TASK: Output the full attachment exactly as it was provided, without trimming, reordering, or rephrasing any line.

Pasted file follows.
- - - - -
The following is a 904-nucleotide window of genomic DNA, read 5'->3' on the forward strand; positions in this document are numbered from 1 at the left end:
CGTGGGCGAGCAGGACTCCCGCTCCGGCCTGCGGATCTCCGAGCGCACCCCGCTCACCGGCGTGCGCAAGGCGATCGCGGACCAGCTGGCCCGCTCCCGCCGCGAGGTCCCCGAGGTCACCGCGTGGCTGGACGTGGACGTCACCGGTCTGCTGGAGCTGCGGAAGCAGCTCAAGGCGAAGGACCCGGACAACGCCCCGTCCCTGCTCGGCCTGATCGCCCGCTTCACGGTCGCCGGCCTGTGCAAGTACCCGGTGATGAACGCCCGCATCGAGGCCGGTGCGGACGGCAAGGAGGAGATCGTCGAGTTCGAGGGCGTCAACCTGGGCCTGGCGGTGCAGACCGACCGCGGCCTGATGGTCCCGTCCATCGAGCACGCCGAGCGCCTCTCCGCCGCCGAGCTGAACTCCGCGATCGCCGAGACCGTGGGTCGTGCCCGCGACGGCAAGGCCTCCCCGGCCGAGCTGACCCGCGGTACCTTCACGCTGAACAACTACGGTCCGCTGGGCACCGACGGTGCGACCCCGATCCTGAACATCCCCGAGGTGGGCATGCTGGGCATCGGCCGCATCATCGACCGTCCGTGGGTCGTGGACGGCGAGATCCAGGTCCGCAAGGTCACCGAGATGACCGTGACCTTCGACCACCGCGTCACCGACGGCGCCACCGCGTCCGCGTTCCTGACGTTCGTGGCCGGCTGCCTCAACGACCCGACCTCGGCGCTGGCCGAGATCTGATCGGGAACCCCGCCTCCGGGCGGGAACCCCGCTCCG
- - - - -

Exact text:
The following is a 904-nucleotide window of genomic DNA, read 5'->3' on the forward strand; positions in this document are numbered from 1 at the left end:
CGTGGGCGAGCAGGACTCCCGCTCCGGCCTGCGGATCTCCGAGCGCACCCCGCTCACCGGCGTGCGCAAGGCGATCGCGGACCAGCTGGCCCGCTCCCGCCGCGAGGTCCCCGAGGTCACCGCGTGGCTGGACGTGGACGTCACCGGTCTGCTGGAGCTGCGGAAGCAGCTCAAGGCGAAGGACCCGGACAACGCCCCGTCCCTGCTCGGCCTGATCGCCCGCTTCACGGTCGCCGGCCTGTGCAAGTACCCGGTGATGAACGCCCGCATCGAGGCCGGTGCGGACGGCAAGGAGGAGATCGTCGAGTTCGAGGGCGTCAACCTGGGCCTGGCGGTGCAGACCGACCGCGGCCTGATGGTCCCGTCCATCGAGCACGCCGAGCGCCTCTCCGCCGCCGAGCTGAACTCCGCGATCGCCGAGACCGTGGGTCGTGCCCGCGACGGCAAGGCCTCCCCGGCCGAGCTGACCCGCGGTACCTTCACGCTGAACAACTACGGTCCGCTGGGCACCGACGGTGCGACCCCGATCCTGAACATCCCCGAGGTGGGCATGCTGGGCATCGGCCGCATCATCGACCGTCCGTGGGTCGTGGACGGCGAGATCCAGGTCCGCAAGGTCACCGAGATGACCGTGACCTTCGACCACCGCGTCACCGACGGCGCCACCGCGTCCGCGTTCCTGACGTTCGTGGCCGGCTGCCTCAACGACCCGACCTCGGCGCTGGCCGAGATCTGATCGGGAACCCCGCCTCCGGGCGGGAACCCCGCTCCG